I’m at the Continental gate in Ezeiza airport, confident I am at the right gate without double-checking given the five people I see typing furiously away on their iPads. I begin arguing in Spanish at length with the gate attendant. After forcing everyone through yet another bag check before boarding the plane, they find three large tubs of dulce de leche in my bag and tell me it’s considered a gel. I am livid since conveniently there is no hope of putting any of it in my checked bag. Every time I travel I seem to become increasingly frustrated by the inconsistencies of various American air transport companies, and this is the last straw.

A friend of mine has done me a favor and organized a car to pick me up through her company’s account and has put the car in the name of an employee. A woman is standing to greet me when I step off the plane and as we wait for my bags to arrive she begins asking me about my flight…in Spanish. I am jet-legged and half asleep so at first it doesn’t occur to me how weird it is to be back in the U.S. and speaking Spanish again. Then I realize the name of the employee my friend has used is Latin and my driver based on her accent is obviously from either PR or DR. I am still trying to figure it out as the luggage carousel begins to move, thinking how unlikely it was for her to think I was from either of those places given how ghostly-white skin and my Porteña accent. Once in the car she explains that her company had told her that I was from Argentina and didn’t speak much English, but she tells me she suspects I do!  I begin to laugh.

My first day back after 10 months in Buenos Aires, I never have felt so short walking the streets in Manhattan.  At first I can’t figure out if it is just that I have forgotten how tall people are in North America and how much more I blend in being almost 5’8, or if something is actually different.  A few days later it occurs to me that I have arrived just in time for fashion week and that this year for the first time it is taking place only a few blocks from my parents Columbus Circle apartment.  I hope I won’t feel so  midget-like for long.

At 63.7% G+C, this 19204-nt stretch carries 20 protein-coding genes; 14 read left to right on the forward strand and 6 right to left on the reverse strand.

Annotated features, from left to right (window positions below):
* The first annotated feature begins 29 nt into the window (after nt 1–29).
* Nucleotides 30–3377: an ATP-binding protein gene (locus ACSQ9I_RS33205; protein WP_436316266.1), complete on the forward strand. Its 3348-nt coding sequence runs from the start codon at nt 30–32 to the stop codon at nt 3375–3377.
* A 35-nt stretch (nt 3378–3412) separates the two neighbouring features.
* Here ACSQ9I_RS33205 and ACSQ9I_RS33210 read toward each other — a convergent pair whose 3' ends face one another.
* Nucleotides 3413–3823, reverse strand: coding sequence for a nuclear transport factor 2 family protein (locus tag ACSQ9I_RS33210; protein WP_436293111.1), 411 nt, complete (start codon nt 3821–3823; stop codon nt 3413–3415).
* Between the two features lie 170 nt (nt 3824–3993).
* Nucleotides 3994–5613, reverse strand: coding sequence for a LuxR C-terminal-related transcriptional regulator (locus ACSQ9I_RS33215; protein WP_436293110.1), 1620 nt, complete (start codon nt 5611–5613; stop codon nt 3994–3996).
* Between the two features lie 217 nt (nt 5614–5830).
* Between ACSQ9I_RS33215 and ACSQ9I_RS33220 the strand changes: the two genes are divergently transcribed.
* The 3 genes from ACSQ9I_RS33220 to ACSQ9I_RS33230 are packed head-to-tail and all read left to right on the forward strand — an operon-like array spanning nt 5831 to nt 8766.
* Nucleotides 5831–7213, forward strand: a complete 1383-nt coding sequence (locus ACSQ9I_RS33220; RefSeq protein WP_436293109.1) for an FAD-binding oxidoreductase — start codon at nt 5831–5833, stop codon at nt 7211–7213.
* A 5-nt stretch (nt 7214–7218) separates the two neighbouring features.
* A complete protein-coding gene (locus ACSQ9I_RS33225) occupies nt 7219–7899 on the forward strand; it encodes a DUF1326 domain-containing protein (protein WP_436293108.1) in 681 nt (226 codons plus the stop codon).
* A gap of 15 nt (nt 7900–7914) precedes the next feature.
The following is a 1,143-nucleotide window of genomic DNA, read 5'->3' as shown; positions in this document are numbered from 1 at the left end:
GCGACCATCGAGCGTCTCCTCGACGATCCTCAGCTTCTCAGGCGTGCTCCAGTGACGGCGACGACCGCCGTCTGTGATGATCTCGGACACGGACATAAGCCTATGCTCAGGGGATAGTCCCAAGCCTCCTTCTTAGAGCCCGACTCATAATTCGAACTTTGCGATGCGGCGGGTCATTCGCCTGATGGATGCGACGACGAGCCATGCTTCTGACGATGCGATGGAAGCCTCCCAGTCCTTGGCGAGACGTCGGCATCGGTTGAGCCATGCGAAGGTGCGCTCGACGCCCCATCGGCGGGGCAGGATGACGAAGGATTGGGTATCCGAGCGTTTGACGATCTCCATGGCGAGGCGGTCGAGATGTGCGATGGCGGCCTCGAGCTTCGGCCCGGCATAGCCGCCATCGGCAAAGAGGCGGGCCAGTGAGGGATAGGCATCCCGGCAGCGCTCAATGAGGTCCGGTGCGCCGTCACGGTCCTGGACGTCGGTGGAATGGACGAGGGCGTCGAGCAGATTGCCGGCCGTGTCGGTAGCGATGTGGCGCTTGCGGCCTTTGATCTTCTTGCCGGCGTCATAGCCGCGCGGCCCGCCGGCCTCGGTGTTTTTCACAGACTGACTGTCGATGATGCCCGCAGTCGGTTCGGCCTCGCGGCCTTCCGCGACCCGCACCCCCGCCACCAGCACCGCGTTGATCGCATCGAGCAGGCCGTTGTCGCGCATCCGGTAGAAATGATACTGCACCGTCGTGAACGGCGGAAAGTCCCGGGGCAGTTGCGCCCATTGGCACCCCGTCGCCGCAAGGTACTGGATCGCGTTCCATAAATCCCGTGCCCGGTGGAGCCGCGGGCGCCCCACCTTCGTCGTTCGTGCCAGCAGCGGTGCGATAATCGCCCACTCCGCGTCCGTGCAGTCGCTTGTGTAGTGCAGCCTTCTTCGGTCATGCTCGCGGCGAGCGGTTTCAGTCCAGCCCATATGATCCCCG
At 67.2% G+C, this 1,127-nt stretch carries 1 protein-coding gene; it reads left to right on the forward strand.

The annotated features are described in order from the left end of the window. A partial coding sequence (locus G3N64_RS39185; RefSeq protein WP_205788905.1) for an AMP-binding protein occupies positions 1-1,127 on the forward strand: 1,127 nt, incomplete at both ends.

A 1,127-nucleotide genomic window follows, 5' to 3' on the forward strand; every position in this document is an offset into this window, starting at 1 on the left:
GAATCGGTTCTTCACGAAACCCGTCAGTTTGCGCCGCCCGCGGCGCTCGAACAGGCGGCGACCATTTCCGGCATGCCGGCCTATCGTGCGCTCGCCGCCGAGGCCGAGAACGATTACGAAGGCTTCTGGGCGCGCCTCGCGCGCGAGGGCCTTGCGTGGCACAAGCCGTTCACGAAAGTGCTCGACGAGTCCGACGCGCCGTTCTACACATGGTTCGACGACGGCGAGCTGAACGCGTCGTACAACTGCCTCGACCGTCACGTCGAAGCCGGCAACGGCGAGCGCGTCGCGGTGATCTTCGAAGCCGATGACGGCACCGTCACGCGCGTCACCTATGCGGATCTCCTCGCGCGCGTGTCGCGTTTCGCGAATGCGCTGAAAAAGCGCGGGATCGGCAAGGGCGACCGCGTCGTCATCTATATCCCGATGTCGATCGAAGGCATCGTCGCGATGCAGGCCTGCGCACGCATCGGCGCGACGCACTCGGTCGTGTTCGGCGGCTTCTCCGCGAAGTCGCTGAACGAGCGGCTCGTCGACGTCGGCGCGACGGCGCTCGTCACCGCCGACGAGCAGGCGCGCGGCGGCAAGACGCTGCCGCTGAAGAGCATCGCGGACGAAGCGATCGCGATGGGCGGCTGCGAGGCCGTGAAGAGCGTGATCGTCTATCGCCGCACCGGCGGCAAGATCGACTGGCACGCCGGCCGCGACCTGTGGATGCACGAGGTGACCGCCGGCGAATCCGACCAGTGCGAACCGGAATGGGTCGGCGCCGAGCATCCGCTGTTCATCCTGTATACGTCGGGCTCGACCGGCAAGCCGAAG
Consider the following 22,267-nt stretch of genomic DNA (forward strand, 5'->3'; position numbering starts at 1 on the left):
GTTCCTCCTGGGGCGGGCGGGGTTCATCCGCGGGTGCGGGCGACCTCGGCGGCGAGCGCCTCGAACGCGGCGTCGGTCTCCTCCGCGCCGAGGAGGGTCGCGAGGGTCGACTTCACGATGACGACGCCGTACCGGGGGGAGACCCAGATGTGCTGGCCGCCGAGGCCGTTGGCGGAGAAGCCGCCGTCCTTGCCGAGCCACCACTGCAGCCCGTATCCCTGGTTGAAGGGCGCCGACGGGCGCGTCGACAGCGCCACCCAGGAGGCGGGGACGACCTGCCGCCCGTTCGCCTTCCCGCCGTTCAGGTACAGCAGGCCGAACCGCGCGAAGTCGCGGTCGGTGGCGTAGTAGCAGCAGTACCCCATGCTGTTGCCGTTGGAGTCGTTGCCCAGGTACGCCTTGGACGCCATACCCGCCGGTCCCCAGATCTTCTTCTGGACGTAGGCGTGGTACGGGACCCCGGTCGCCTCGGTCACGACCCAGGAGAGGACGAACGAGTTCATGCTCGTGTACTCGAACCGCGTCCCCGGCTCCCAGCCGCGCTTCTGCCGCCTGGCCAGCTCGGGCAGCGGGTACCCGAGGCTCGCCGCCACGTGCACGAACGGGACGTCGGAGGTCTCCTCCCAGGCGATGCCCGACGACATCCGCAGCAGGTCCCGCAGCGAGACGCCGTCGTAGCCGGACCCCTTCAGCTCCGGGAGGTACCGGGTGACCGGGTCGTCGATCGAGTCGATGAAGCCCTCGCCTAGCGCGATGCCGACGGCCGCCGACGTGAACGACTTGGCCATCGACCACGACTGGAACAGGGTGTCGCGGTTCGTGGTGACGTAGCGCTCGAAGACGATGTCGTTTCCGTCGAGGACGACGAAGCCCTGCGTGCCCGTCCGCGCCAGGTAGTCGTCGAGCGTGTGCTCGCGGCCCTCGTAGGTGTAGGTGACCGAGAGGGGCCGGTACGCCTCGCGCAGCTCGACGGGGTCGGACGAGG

One of the things that most surprises me about being home is how used to speaking Spanish I have somehow become. If I am not concentrating or a bit tired as is the case for the first few days, I find myself starting to say hello, goodbye or thank you to someone in Spanish. Worse, I am completely unconscious that I am tacking on a Spanish word here and there. During the first few days my parents interrupt me several times because I speak part of a sentence in Spanish without even realizing. The day after I arrive I’m on the train ride to DC for my friend Rita’s wedding and a man sitting next to me offers me a Twizzler to which I respond in a loud voice over my blaring ipod “no gracias.” After a pang of embarrassment, a part of me is actually quite excited by this. It means that speaking Spanish has actually become totally unconscious and natural to me, that I am not translating things from English first in my head anymore.

I’ve always known how useful Spanish is in a place like Manhattan, but I never realized just how much until now. I count more than a dozen times that I am consciously aware and comprehending of the Spanish being spoken around me. I even find myself in a Forever 21 store where my Spanish skills came into play. There is a huge line at the cash register when the cashier asks the line of customers if anyone speaks Spanish. Everyone turns to look behind them and I find myself volunteering and at the register helping out the Spanish-speaking tourists so that everyone can be on their way. It feels totally great to be speaking Spanish again.

Home for only a few days I start to feel like I never left. I am loving seeing different groups of friends every night and in no time back to my routine of hopping the subway to different neighborhoods, walking around for hours while I take in all that has changed, grabbing coffee at my favorite bar in Soho, Aroma, eating lunch at City Bakery with my dad, and making dinner and drinks plans each night.